Notes from a session held at the Luminous Green Hands-On Workshop, 3rd of May 2007
following on from patrick's low power workstation discussion
perhaps starting from a known power source (eg. the two solar panel setups and their batteries) and trying to fit an installation within their power output envelope.
as well as dealing with low power, it is worth considering that the power source may be unreliable. what does your system do if it temporarily loses power? a dedicated system without a large operating system should be able to recover faster (no boot-up time).
although some dedicates systems are still slow to power-up anyway, like digital cameras.
the transient nature of the power could also be used as an aesthetic device.
a short discussion about the practicalities of programming microcontrollers. arduino, and other simplifying alternatives.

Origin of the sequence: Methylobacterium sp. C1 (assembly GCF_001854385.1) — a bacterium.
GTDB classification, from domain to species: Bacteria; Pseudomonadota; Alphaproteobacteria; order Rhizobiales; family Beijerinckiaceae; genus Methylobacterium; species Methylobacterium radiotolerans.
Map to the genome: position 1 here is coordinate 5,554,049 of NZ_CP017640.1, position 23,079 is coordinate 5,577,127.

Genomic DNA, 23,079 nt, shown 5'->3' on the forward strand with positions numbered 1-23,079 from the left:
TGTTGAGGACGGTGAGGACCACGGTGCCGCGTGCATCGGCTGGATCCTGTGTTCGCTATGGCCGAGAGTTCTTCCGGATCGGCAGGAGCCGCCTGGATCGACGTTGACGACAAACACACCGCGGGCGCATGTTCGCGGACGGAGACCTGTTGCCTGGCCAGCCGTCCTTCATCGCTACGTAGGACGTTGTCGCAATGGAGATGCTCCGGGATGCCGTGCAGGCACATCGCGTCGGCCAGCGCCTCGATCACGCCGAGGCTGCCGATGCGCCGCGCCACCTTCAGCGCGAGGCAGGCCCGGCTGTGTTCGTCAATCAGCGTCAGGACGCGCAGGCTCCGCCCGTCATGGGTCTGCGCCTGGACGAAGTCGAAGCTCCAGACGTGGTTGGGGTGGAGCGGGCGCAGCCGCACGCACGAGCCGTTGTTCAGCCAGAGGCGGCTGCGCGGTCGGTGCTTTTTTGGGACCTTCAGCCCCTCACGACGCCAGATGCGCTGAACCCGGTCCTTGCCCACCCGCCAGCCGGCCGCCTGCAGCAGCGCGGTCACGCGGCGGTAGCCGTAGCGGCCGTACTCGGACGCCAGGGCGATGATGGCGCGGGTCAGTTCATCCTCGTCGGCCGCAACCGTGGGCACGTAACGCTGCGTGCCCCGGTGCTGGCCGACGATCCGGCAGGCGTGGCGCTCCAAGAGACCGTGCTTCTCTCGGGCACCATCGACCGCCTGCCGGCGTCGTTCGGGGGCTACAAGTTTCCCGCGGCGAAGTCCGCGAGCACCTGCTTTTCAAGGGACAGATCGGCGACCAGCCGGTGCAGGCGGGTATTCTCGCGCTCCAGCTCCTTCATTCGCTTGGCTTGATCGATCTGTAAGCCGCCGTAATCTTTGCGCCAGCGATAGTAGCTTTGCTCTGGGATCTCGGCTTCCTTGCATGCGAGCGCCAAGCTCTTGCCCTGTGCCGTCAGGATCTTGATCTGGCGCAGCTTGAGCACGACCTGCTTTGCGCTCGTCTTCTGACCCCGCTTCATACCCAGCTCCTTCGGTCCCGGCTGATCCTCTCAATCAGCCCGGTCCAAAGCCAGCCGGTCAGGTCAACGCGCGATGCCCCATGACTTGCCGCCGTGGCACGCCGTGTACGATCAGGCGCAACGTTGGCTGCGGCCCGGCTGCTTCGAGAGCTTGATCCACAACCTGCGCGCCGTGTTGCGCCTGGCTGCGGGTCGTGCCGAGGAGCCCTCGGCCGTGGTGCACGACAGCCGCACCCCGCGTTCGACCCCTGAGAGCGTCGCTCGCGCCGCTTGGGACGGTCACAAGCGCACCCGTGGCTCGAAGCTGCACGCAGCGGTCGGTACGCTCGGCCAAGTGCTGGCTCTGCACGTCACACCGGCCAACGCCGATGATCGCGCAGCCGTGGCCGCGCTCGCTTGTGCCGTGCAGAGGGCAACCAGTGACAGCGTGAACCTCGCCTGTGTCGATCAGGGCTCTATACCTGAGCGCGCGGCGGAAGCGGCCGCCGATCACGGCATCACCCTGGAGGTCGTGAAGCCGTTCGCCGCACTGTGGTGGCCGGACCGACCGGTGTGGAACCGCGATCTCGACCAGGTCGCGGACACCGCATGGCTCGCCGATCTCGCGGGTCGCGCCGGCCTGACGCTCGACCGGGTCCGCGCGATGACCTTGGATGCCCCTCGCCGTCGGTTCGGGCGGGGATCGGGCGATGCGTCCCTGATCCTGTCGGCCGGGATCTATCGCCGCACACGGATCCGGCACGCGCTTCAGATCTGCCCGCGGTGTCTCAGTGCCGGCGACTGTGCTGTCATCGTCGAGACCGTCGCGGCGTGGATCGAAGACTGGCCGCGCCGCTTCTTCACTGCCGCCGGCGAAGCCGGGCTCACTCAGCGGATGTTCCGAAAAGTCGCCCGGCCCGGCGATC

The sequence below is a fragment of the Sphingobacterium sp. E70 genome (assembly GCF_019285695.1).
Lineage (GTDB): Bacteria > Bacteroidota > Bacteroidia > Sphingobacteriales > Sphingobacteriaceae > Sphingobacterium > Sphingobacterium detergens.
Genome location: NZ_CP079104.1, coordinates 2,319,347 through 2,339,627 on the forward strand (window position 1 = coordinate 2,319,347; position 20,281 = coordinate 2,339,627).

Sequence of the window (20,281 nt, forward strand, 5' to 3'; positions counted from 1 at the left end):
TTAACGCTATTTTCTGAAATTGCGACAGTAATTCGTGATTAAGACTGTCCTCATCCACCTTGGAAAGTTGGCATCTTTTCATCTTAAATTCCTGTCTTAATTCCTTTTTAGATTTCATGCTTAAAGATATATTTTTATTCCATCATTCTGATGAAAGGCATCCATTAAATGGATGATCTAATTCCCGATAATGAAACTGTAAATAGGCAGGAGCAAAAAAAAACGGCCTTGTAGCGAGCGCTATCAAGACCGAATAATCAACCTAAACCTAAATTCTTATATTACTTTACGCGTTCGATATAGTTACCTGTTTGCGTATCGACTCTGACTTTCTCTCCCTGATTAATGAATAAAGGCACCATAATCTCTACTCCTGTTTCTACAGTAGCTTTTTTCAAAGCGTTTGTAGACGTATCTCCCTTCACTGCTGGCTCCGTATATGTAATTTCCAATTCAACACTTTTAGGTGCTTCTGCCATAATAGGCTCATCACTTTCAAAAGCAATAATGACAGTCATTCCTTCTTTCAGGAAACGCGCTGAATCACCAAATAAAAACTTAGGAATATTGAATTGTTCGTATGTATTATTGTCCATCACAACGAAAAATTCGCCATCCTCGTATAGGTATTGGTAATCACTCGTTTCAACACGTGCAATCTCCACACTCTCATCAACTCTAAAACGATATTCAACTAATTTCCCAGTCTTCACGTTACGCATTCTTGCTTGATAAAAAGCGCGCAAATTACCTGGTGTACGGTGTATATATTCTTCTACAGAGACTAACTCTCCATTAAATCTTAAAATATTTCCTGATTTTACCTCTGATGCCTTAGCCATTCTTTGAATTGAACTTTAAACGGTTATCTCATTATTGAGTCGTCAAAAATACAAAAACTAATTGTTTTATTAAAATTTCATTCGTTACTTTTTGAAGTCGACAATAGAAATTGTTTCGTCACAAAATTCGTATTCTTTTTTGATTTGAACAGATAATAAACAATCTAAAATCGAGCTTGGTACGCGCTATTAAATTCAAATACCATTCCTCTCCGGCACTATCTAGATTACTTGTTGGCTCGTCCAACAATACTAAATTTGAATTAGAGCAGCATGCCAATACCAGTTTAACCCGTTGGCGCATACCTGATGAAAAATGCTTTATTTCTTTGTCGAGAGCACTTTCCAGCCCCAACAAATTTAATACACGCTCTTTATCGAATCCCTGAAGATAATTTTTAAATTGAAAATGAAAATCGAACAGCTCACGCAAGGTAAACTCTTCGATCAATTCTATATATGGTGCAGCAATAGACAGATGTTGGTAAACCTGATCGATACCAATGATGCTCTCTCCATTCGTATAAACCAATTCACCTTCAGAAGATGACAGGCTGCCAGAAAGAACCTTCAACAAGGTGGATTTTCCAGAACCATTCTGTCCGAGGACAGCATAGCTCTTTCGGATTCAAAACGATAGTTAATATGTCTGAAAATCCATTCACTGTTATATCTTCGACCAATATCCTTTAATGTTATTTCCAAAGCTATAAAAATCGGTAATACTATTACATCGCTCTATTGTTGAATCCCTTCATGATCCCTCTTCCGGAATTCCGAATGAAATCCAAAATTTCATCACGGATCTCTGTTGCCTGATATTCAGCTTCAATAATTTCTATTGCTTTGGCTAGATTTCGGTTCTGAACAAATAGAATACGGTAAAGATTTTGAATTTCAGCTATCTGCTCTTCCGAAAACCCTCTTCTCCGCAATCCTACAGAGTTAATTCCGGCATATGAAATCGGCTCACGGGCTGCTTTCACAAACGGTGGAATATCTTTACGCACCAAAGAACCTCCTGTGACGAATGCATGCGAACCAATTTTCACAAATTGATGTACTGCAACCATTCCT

ideas from the group for low power installations:
patrick's low power general workstation
autonomous wireless audio/video streaming station
embedded dedicated video
dedicated, minimal implementation as an aesthetic goal
tiny speakers driven by solar
small vs clean (dedicated)
nano itx and xp embedded, still not very dedicated (a lot of functionality you don't need even when stripped down)
the second half of the session was with a much smaller group. we decided to look a little more at the challenging dedicated video idea. we decided to look at an existing implementation (a broken dvd player) for inspiration.
while researching the chips we saw used in the dvd player we had access to (ESS vibrato II), we found a community based around hacking an earlier version of it's board, made by a company called Sampo. it appears that earlier versions of it's ESS based dvd players used an IDE dvd-drive. IDE is the bus used in home computers for hard drives and CD-roms, making it easy to replace the dvd reader with a hard drive. it's also possible to change the firmware on the chip by playing a specially made dvd.